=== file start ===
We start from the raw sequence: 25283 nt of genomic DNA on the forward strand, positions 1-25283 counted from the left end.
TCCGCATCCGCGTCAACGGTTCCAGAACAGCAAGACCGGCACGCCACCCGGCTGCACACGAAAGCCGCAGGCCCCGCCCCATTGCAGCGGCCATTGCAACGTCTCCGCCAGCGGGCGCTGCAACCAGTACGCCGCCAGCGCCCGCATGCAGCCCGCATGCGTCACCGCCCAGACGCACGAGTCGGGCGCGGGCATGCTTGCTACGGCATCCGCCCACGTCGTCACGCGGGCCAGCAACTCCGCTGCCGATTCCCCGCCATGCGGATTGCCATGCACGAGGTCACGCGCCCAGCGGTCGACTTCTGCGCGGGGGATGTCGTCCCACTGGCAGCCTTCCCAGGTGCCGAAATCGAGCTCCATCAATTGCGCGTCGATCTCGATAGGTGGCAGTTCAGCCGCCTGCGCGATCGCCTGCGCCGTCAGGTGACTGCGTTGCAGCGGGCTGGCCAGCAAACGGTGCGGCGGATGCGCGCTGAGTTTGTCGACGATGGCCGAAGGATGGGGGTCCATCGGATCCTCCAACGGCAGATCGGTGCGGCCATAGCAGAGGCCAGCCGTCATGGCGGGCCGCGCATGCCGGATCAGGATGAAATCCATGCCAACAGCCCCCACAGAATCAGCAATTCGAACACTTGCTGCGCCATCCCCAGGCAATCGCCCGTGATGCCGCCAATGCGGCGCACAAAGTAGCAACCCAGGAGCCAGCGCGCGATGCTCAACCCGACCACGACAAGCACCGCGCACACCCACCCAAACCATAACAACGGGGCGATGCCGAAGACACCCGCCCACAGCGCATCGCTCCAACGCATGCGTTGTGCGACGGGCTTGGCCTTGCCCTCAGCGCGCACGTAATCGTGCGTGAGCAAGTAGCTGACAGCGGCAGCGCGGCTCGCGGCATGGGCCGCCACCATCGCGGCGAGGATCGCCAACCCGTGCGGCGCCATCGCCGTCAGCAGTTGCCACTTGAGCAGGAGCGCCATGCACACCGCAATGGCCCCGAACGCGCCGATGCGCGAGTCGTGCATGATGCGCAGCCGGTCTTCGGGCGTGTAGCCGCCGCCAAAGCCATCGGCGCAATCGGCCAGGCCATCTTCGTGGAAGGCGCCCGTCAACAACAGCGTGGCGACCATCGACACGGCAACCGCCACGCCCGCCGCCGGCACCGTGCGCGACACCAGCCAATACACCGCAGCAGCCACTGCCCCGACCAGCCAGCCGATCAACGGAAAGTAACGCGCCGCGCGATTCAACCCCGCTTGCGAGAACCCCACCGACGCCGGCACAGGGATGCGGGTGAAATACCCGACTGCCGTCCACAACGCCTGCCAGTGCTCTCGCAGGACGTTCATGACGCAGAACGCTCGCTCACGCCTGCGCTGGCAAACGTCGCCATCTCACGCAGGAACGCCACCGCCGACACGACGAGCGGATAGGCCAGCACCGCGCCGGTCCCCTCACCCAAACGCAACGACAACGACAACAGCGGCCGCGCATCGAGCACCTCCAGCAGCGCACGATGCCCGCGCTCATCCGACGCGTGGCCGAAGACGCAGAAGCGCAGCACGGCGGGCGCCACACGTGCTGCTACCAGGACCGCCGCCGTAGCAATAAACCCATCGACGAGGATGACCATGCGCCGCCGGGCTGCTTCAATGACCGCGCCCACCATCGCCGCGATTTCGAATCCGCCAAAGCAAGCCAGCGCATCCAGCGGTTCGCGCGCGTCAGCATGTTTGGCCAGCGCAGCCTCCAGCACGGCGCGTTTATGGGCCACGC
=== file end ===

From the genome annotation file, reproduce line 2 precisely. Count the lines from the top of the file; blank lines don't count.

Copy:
TCCGCATCCGCGTCAACGGTTCCAGAACAGCAAGACCGGCACGCCACCCGGCTGCACACGAAAGCCGCAGGCCCCGCCCCATTGCAGCGGCCATTGCAACGTCTCCGCCAGCGGGCGCTGCAACCAGTACGCCGCCAGCGCCCGCATGCAGCCCGCATGCGTCACCGCCCAGACGCACGAGTCGGGCGCGGGCATGCTTGCTACGGCATCCGCCCACGTCGTCACGCGGGCCAGCAACTCCGCTGCCGATTCCCCGCCATGCGGATTGCCATGCACGAGGTCACGCGCCCAGCGGTCGACTTCTGCGCGGGGGATGTCGTCCCACTGGCAGCCTTCCCAGGTGCCGAAATCGAGCTCCATCAATTGCGCGTCGATCTCGATAGGTGGCAGTTCAGCCGCCTGCGCGATCGCCTGCGCCGTCAGGTGACTGCGTTGCAGCGGGCTGGCCAGCAAACGGTGCGGCGGATGCGCGCTGAGTTTGTCGACGATGGCCGAAGGATGGGGGTCCATCGGATCCTCCAACGGCAGATCGGTGCGGCCATAGCAGAGGCCAGCCGTCATGGCGGGCCGCGCATGCCGGATCAGGATGAAATCCATGCCAACAGCCCCCACAGAATCAGCAATTCGAACACTTGCTGCGCCATCCCCAGGCAATCGCCCGTGATGCCGCCAATGCGGCGCACAAAGTAGCAACCCAGGAGCCAGCGCGCGATGCTCAACCCGACCACGACAAGCACCGCGCACACCCACCCAAACCATAACAACGGGGCGATGCCGAAGACACCCGCCCACAGCGCATCGCTCCAACGCATGCGTTGTGCGACGGGCTTGGCCTTGCCCTCAGCGCGCACGTAATCGTGCGTGAGCAAGTAGCTGACAGCGGCAGCGCGGCTCGCGGCATGGGCCGCCACCATCGCGGCGAGGATCGCCAACCCGTGCGGCGCCATCGCCGTCAGCAGTTGCCACTTGAGCAGGAGCGCCATGCACACCGCAATGGCCCCGAACGCGCCGATGCGCGAGTCGTGCATGATGCGCAGCCGGTCTTCGGGCGTGTAGCCGCCGCCAAAGCCATCGGCGCAATCGGCCAGGCCATCTTCGTGGAAGGCGCCCGTCAACAACAGCGTGGCGACCATCGACACGGCAACCGCCACGCCCGCCGCCGGCACCGTGCGCGACACCAGCCAATACACCGCAGCAGCCACTGCCCCGACCAGCCAGCCGATCAACGGAAAGTAACGCGCCGCGCGATTCAACCCCGCTTGCGAGAACCCCACCGACGCCGGCACAGGGATGCGGGTGAAATACCCGACTGCCGTCCACAACGCCTGCCAGTGCTCTCGCAGGACGTTCATGACGCAGAACGCTCGCTCACGCCTGCGCTGGCAAACGTCGCCATCTCACGCAGGAACGCCACCGCCGACACGACGAGCGGATAGGCCAGCACCGCGCCGGTCCCCTCACCCAAACGCAACGACAACGACAACAGCGGCCGCGCATCGAGCACCTCCAGCAGCGCACGATGCCCGCGCTCATCCGACGCGTGGCCGAAGACGCAGAAGCGCAGCACGGCGGGCGCCACACGTGCTGCTACCAGGACCGCCGCCGTAGCAATAAACCCATCGACGAGGATGACCATGCGCCGCCGGGCTGCTTCAATGACCGCGCCCACCATCGCCGCGATTTCGAATCCGCCAAAGCAAGCCAGCGCATCCAGCGGTTCGCGCGCGTCAGCATGTTTGGCCAGCGCAGCCTCCAGCACGGCGCGTTTATGGGCCACGC